There's so very much to see in such a compact space that it's almost overwhelming. There's virtually no time for reflection to take in what you've just seen because you really do move from one bit of awesome to another.
Because the tourist part of the city is small, it's easy to walk anywhere you want to go. But it takes a long time to get anywhere because around every corner lurks something fabulous that deserves a closer look: whether it's a square, a church, some restaurants, some shops, a fountain, or just a tucked away corner that appears peaceful, serene and beautiful.
|Just a short alley tucked around the corner of a short street.|
|Even the river's flood walls look good.|
A little known fact about Kerry: he totally geeks out when anything Roman appears on his radar. He gets focussed, intense, and a strange look of what I'll call glee settles upon his face. He can't actually get enough. He'll also march past a gelato shop en route to a ruin, even though the rest of us are slowly baking in the hot sun on the shadeless, uphill walk. It's not that the rest of us aren't interested, we just don't mind taking a bit longer to get there.
There are Roman ruins everywhere in Rome. There's a chunk of the city with no metro stops because as a tunnel starts getting dug, more ruins are found, and work must stop. It really is quite unbelievable how many ruins remain.
Once we realized that many "new" buildings were generally just built on Roman foundations, we began seeing columns everywhere we looked. We found this one just down the street from our AirBnb apartment.
Religion has played an important role in Rome. The Vatican brings a whole host of religious visitors wandering the streets.
The religion also brings the churches. And because Italians appreciate art, and benefactors paid for artists, the inside of the churches are stunningly beautiful. Each one is unique, and within each one there is some hidden treasure. We never got into that much detail ever, but it was fun popping into them to see sculptures
and massive organs.
The churches are all free, and mostly open during the day. I could add so many more photos, but no need to pummel you with them.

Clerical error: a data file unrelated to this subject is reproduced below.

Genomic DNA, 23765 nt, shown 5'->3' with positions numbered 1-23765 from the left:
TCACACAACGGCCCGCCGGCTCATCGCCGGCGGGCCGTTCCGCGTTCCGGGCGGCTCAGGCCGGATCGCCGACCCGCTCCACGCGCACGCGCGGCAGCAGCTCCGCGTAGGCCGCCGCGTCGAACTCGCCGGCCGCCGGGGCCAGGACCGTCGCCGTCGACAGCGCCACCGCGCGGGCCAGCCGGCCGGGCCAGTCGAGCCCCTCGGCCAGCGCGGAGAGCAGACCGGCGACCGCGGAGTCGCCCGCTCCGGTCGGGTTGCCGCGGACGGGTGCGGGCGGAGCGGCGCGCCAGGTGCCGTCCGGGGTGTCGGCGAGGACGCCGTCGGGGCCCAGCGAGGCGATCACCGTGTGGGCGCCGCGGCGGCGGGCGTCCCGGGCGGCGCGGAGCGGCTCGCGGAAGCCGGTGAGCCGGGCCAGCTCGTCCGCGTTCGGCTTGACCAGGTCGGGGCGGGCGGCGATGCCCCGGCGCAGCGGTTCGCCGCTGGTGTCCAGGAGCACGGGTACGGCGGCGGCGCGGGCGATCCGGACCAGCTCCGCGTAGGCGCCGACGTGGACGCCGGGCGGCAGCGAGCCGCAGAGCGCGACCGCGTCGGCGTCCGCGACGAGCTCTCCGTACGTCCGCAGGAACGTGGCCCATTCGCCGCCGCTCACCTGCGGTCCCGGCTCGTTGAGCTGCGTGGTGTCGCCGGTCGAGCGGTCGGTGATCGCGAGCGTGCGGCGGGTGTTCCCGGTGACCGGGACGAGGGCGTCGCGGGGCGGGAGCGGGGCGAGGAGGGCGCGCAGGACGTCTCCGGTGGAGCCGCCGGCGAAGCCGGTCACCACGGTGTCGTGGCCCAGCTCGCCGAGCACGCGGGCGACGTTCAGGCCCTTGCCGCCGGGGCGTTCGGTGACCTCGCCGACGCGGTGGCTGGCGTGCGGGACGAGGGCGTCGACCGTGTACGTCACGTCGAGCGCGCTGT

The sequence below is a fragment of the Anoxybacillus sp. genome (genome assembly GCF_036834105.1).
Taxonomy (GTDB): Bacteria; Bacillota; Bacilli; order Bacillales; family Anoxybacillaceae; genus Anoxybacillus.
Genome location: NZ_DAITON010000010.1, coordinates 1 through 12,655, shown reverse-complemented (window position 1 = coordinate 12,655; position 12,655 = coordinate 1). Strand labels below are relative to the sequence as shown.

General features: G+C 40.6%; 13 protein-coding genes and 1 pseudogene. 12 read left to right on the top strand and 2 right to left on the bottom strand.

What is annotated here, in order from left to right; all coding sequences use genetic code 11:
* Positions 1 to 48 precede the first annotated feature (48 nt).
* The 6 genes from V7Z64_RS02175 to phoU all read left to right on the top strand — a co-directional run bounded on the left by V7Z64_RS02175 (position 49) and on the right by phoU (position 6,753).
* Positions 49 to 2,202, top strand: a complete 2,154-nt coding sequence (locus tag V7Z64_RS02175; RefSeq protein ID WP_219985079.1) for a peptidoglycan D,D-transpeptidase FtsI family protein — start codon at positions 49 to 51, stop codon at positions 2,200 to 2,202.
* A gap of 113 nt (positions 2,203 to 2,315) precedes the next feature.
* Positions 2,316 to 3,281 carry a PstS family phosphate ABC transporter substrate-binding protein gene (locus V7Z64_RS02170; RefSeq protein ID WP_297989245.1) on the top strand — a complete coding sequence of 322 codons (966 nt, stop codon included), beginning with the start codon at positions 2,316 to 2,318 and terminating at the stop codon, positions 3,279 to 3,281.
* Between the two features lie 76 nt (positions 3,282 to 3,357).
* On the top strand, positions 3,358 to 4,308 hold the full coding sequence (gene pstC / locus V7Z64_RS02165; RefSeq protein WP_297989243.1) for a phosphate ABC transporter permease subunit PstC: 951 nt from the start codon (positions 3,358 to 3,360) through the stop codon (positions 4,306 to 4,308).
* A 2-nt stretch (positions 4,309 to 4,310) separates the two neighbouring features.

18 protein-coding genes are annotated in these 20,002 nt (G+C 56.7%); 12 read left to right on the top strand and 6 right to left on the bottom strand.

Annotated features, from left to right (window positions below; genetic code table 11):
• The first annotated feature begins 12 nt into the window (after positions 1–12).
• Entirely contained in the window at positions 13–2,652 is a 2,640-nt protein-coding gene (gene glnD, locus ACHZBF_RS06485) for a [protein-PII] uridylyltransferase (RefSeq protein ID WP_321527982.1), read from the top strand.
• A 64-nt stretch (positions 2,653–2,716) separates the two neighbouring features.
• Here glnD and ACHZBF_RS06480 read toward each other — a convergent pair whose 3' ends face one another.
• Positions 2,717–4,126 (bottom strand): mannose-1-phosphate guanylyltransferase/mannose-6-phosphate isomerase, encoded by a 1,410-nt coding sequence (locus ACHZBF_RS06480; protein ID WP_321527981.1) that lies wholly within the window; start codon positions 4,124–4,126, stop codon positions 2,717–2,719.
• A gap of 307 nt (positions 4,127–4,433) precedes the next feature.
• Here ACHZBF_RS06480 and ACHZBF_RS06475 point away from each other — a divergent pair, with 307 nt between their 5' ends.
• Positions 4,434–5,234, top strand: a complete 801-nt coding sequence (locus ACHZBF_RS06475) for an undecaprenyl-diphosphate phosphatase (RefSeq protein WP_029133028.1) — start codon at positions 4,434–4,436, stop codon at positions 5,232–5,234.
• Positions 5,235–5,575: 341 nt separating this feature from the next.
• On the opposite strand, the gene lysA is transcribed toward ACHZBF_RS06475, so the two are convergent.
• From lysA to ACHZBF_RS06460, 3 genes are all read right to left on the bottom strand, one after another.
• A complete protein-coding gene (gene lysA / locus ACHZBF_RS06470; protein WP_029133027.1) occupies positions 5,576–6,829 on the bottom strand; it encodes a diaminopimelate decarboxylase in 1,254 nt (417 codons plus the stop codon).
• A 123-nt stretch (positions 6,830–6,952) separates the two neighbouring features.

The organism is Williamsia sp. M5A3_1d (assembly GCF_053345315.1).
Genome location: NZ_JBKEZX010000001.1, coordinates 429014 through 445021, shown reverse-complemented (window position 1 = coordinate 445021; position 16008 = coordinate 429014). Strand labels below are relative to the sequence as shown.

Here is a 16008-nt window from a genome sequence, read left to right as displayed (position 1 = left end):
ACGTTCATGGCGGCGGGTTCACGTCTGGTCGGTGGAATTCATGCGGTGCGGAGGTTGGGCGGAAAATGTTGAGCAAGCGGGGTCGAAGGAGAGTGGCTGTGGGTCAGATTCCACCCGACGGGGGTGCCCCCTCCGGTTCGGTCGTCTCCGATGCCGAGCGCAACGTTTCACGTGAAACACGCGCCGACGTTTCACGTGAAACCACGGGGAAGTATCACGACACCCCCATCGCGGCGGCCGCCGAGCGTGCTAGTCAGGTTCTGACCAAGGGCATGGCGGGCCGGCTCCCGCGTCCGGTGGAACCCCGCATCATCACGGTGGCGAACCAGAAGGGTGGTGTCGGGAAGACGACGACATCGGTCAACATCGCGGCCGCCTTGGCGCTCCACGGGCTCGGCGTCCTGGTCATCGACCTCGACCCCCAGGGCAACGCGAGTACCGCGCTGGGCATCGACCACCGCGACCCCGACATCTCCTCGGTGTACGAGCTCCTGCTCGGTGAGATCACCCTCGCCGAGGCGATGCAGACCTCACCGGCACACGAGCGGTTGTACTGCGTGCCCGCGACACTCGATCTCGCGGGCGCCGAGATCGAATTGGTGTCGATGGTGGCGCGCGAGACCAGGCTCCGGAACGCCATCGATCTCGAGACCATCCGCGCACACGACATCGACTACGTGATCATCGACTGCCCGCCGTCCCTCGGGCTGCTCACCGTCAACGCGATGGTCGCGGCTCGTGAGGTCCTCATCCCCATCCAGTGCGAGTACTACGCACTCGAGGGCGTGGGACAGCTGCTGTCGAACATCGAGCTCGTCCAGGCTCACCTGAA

Naturally, where there are churches, there are church bells. There is no sound more spectacular. We could hear church bells in our second apartment. I think the kids got tired of hearing, "SHHHH! Listen."
And of course, you need a break from all this beauty that can be found in the cafés and restaurants that can be found everywhere. I know some people get all snobby about stopping in "tourist" spots, but sometimes it's quite fabulous to stop in a tourist spot to be able to look out over an awesome square, or sculpture, or to people watch. And compared to other places we've been, meals in Rome were not that pricey.
So it's an interesting place to visit. You can go hard all day, walking all over the city, yet it's so easy to stop for a break to relax in a café and soak up the atmosphere. Also, there are a variety of drinking fountains around the city, and people actually do drink the water. So much better than either packing a whole lot of water, or paying a small fortune for a bottle of water.
And if you happen to walk too far or for too long, taxis are easy to find, and fairly affordable.
We may never return with the kids, but Rome is definitely on my list of places to return with Kerry.
In my next post, read how the kids survived being dragged around ruins and churches that I have no doubt all started to look the exact same to them.